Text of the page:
Siri, Cortana, Alexa, Marcus… Do Bots Really Need A Gender?


Stereotypes – be it gender or race – simplify complex human beings into limited key defining traits, effectively determining and streamlining how we interact with one other. They are in fact such a persistent feature in society that it is not unsurprising to find these stereotypes – gender, in particular – still perpetuated in the artificial intelligence bots that have been produced over the years. These gender stereotypes are played out in the roles that these bots are assigned to perform in an industry and their overall personalities. Female bots typically perform more administrative and secretarial roles such as assisting in the completion of routine tasks, scheduling meetings and customer service. Male bots on the other hand, often perform more analytical roles like providing financial advice and paralegal services.

Recently, a growing group of companies have started to buck this trend by choosing to create gender-neutral bots instead, sparking discussions in the tech industry on the necessity and consequences of assigning gender (and with that stereotypical traits) to bots in the first place.

In our increasingly inclusive society, where equality and diversity are celebrated and stereotypes are often disrupted, the tech industry now has the responsibility of addressing some very hard questions: Should bots be assigned a gender? Or should gender be taken out of the equation?

Gender stereotypes in bots: not a myth

According to a Maxus Survey in 2016, although 56% of gendered bots are female, 100% of Law bots and a majority of Finance bots are male. Conversely, virtual personal assistants are often female – look at Apple’s Siri, Amazon’s Alexa and Microsoft’s Cortana. They are armed with flirtatious personalities that simultaneously encourage and brush off the advances of curious users. Sure, tweaks have been made over the years (e.g. you can now choose from a range of languages, accents and genders for Siri, and Cortana is feistier at fending off unwanted advances now) but most of their feminising qualities still appear as a default setting.

On other hand, more “serious business” is assigned to the male bots. According to the American Banker, Goldman Sachs is working on “Marcus”, a bank bot that will dish out financial loan advice – the latest in a string of analytical bots with male names introduced into the fintech and banking industry. Bots with female names are not entirely excluded in the industry of course, but can mostly be found within the realms of customer service (i.e. information requests). In the law industry, “Ross” is a lawyer bot created by IBM and employed by firms such as Baker & Hosteler to ease research workloads, often delegated to paralegals.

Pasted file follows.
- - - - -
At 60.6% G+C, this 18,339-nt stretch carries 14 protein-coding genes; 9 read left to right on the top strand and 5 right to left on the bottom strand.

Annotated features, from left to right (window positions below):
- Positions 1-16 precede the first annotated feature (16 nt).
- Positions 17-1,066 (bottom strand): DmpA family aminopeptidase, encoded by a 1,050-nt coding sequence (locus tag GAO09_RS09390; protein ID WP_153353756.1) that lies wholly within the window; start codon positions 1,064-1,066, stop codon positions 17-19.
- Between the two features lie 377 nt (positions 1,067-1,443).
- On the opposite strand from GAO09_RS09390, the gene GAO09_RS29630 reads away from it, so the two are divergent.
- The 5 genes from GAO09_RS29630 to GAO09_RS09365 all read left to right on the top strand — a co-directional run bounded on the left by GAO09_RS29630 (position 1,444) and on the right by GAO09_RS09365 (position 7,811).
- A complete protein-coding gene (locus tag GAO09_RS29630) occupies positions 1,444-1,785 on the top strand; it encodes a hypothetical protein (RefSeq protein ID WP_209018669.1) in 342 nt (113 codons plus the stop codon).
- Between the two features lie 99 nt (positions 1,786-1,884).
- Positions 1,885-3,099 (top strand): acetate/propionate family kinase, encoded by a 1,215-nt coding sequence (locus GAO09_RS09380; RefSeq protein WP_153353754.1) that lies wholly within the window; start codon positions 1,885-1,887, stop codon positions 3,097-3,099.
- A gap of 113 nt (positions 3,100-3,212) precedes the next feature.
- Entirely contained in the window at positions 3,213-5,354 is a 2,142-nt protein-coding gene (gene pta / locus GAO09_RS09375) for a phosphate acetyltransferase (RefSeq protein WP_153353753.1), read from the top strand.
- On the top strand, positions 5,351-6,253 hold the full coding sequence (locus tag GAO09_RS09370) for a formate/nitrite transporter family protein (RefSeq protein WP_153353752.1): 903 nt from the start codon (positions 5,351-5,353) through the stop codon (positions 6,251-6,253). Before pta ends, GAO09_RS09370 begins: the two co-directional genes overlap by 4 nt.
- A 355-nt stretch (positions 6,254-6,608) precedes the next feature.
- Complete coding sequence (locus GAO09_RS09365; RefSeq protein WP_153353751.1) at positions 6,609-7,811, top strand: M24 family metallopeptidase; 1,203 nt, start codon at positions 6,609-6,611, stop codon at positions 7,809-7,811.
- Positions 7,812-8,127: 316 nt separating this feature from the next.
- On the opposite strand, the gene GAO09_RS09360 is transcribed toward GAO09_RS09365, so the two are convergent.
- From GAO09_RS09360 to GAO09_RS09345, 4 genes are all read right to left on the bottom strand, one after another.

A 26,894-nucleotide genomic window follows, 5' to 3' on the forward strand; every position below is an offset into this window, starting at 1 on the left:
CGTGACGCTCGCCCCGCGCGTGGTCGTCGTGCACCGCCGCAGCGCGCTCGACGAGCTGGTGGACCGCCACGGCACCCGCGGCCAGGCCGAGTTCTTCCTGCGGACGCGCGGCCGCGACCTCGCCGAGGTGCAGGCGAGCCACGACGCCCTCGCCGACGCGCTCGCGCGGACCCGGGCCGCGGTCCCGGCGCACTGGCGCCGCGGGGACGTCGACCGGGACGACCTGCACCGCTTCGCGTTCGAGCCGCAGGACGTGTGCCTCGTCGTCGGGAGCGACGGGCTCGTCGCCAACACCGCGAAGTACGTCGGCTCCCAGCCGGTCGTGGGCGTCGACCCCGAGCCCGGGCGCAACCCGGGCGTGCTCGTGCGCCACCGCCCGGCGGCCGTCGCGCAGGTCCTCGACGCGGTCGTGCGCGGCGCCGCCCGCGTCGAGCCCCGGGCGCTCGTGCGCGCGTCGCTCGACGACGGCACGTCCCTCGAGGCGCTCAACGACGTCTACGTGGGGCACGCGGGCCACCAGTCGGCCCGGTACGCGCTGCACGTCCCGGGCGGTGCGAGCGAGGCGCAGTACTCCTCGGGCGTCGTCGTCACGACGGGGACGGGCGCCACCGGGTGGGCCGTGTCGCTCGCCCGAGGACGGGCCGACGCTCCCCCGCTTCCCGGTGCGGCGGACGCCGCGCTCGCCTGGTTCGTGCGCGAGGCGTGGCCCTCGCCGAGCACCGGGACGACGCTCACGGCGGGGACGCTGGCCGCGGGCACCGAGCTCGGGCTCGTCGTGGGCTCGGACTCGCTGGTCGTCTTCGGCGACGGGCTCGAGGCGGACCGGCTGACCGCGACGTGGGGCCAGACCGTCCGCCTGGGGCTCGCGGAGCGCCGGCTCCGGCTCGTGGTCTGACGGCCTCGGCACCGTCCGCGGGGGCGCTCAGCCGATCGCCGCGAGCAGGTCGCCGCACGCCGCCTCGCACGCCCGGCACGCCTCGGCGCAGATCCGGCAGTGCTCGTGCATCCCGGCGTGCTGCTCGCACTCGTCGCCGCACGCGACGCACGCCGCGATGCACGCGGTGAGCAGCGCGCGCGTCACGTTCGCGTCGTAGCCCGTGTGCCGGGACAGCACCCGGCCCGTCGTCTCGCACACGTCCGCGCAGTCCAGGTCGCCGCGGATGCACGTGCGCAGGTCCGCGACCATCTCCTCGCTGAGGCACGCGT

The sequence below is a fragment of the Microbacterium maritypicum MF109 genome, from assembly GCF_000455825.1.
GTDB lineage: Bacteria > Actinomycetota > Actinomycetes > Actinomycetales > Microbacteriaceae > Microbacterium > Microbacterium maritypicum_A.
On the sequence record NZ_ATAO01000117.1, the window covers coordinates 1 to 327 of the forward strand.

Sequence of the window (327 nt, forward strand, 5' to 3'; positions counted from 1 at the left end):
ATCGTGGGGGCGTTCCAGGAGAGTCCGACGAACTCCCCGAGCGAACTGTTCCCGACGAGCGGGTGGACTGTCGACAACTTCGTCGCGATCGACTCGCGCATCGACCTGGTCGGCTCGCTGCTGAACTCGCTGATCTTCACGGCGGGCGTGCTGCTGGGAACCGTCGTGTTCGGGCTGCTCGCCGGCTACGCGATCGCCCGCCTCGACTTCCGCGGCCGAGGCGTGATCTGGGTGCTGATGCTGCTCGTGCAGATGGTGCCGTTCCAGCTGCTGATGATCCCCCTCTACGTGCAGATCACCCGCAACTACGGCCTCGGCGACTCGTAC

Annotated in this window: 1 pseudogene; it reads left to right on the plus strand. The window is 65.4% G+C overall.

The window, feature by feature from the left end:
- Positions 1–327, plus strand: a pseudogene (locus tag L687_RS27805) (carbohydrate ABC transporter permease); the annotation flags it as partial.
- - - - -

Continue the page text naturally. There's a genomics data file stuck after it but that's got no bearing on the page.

Bots are designed by people, and therefore reflect the disproportionate gender representation in the tech industry, where women continue to form a minority in discussions on development and design. In order to disrupt gender stereotypes in the design of bots, all genders need to be part of the conversation.

Gender-neutral bots: the way of the future?

At Kasisto (a startup which uses artificial intelligence software in banking), an inclusive team (that included Jacqueline Feldman and was headed by self-proclaimed feminist Dror Oren) decided that designing a gender-neutral banking bot, KAI, was the only logical answer. In a recent interview with “Refinery 29”, Dror Oren, the co-founder and VP of Product at Kasisto, explained: “We wanted to do a genderless bot, not an assistant that was a continuation of what was already out there. As a company, we had a choice here. We could have KAI respond with flirts and funny jokes, or we could choose to answer with a funny joke, but not a flirt.”

In this regard, bigger tech companies such as Apple, Google and Microsoft are lagging behind. Although Google’s “Google Assistant” is a genderless bot for example, it still has a female voice – a feature that developers are thinking about expanding on.

It is clear that the utilisation of bots to complete routine tasks (such as banking, information-gathering, scheduling etc.) is a growing phenomenon that will continue to pervade people’s daily lives. Because people essentially learn through modelling and representation, we have a very real opportunity now to affect the society through the disruption or reinforcement of gender stereotypes by the way bots are designed and the ideologies they inevitably represent. It is up to us to take on this challenge head on, or to allow the “community of bots” be a direct reflection of the sexist flaws of our society and perpetuate the status quo.